Magazine article The American Conservative

The Gospel According to Gerson

Magazine article The American Conservative

The Gospel According to Gerson

Article excerpt

BOOKS [Heroic Conservatism: Why Republicans Heed to Embrace America's Ideals, Michael J. Gerson, HarperOne, 292 pages] The Gospel According to Gerson

By Kara Hopkins

IF YOU RECOGNIZE Michael Gerson's name, it's because he wasn't very good at his job. The second task of a speechwriter is to make an ineloquent boss sound Uke he's channeling Cicero in his own accent. The first is to disappear.

But Gerson isn't one for the wings. The profile writers' darling wasn't content to script a president; he wanted to shape poUcy-and claim credit In the opening scene of his new book, Hemic Conservatism, Gerson recaUs a November 2002 Oval Office meeting about a plan to spend $15 bifiion to fight AIDS in Africa-"the largest health initiative to combat a single disease in history." Predictably, the money men were opposed, but then the president asked his scribe's opinion. "If we can do this, and we don't," Gerson recalls himself saying, "it will be a source of shame." U.S. News & World Reportthe speechwriter's former employer charitably declined to name its sourcepublished Bush's reply: "That's Gerson being Gerson."

Gerson being Gerson gushes on about the "humanitarian conspiracy": "I saw one of the high points of pol iti cal idealism in modern history: an American president, out of moral and religious motivations, pledging bilUons to save the lives of non-citizens. ... here was the living, dancing evidence of what ambitious moral, effective government can accomplish."

His book is an ode to that grand vision, as unencumbered by modesty as the author's White House tenure was. It bids to couple Christianity and conservatism in the service of great good, but in so doing diminishes both.

Gerson seems an unlikely hero: describing Bush, he writes, "He was athletic, outgoing, likeable-I was none of these things." He acknowledges "a certain seriousness and moral intensity," "debilitating shyness," and discomfort with small talk-traits weU-suited to the writer's garret but ill-fit for a revolutionary.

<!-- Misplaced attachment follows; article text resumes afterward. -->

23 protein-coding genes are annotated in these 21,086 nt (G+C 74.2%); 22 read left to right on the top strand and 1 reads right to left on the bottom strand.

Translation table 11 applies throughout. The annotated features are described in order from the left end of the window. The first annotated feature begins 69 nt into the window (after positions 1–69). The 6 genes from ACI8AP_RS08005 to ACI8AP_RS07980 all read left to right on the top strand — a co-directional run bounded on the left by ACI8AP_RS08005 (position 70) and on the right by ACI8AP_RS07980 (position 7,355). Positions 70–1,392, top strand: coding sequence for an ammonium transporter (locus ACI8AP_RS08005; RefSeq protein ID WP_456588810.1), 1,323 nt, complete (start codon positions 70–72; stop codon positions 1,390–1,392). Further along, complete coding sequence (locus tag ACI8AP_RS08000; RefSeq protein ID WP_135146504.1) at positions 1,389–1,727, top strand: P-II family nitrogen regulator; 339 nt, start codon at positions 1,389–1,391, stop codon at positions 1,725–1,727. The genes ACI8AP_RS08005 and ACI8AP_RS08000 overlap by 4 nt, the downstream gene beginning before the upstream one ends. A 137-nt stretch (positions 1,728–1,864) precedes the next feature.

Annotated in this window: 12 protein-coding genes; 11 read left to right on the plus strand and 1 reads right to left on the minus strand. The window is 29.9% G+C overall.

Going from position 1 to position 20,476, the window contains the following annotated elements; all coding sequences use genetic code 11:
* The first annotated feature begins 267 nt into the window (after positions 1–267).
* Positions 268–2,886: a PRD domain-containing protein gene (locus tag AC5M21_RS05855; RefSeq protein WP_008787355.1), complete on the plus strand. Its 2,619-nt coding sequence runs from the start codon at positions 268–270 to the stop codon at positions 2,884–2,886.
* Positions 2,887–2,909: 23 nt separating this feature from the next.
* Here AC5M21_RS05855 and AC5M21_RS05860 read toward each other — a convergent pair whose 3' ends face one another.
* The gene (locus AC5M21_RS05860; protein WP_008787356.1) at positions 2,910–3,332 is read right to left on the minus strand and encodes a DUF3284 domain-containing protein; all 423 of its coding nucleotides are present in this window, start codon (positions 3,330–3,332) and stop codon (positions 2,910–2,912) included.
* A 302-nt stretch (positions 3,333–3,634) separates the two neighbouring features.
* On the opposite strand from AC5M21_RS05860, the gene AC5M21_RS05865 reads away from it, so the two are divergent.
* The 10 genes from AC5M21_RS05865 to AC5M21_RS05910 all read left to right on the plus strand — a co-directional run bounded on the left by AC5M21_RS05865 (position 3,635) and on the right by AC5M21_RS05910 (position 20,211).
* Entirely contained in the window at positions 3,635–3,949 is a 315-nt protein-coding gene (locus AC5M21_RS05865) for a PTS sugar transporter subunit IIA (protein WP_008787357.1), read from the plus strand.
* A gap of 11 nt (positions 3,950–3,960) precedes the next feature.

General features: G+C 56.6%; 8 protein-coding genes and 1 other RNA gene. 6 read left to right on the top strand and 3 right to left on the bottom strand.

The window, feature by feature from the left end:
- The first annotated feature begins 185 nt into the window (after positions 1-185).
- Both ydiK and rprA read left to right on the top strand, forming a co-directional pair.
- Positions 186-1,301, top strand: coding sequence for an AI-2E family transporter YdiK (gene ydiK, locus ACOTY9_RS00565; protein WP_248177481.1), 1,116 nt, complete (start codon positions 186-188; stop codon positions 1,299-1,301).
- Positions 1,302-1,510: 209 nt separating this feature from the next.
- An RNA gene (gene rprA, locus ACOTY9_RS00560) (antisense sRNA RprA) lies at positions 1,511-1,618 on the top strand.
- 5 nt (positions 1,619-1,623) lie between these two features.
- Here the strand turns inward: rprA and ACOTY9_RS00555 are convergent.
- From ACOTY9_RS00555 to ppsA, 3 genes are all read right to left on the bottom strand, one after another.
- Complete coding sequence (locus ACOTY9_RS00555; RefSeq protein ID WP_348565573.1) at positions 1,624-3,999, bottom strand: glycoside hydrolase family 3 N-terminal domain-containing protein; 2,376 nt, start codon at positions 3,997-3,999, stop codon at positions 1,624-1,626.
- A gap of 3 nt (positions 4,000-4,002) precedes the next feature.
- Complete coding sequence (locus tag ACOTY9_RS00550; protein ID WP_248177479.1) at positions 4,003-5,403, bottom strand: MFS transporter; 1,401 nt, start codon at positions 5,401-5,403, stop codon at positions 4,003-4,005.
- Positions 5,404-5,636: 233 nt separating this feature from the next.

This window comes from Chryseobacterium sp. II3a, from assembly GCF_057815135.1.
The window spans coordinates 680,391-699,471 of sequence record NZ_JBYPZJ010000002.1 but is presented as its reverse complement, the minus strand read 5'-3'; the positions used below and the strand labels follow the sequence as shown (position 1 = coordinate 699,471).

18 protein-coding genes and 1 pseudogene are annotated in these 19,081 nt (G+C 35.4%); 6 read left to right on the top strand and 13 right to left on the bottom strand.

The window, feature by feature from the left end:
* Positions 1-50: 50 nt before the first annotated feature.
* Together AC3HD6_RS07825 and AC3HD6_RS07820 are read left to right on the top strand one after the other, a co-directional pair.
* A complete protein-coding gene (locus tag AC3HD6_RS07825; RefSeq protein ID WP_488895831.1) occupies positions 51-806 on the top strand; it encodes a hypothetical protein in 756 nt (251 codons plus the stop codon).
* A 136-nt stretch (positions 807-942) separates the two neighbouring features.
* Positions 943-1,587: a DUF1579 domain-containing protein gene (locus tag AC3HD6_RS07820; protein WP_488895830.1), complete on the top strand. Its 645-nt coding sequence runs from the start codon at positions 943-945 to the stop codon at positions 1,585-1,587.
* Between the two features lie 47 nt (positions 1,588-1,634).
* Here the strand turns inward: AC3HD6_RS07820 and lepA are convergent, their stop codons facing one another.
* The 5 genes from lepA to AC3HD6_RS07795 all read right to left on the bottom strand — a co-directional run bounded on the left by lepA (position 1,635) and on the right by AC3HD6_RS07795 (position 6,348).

He's also an unlikely conservative: his earliest political experience was representing Jimmy Carter in a high school debate, and, when asked by the New Yorker to name his favorite president, he praised FDR, Truman, Kennedy, and Wilson before mentioning Reagan-"to some extent."

But that is what heroic conservatism is about: moral fervor meets global ambition. Perhaps the former senses its prickliness-its tendency to joyless parochialism-and longs to widen its confines. The latter may perceive instabiUty in its enthusiasm and want a tether. Together they make a potent pair-and a dangerous one.

Gerson goes on:

I am convinced that the bold use of government to serve human rights and dignity is not only a good thing, but a necessary thing. I beUeve the security of our country depends on ideaUsm abroad-the promotion of liberty and hope as the alternatives to hatred and bitterness. I believe the unity of our country depends on idealism at home-a determination to care for the weak and vulnerable, and to heal racial divisions by the expansion of opportunity.

It's easy to see how from the same expansive pen flowed presidential promises to "end tyranny," "spread freedom," and "break the reign of hatred."

Discerning a conservative pedigree is more difficult, for the defining instincts of the Old Right-its preference for particular community, its caution against chasing Utopia, its keen sense of the limits of poUtics-don't cloud his vision. Not that Gerson is deterred. He avows, as if the saying makes it so, "I am a conservative," even offering a Burkean rationale that would pass muster with most keepers of the flame: "because I beUeve in the accumulated wisdom of humanity-a kind of democracy that gives a vote to the dead-expressed in the institutions and moral ideals we inherit from the past." But then he takes a decidedly radical turn, for the "moral ideals" Gerson has in mind-"liberty, tolerance, and equality"-echo the Jacobins' own, and our pact appears to be with every inhabitant of the planet. …

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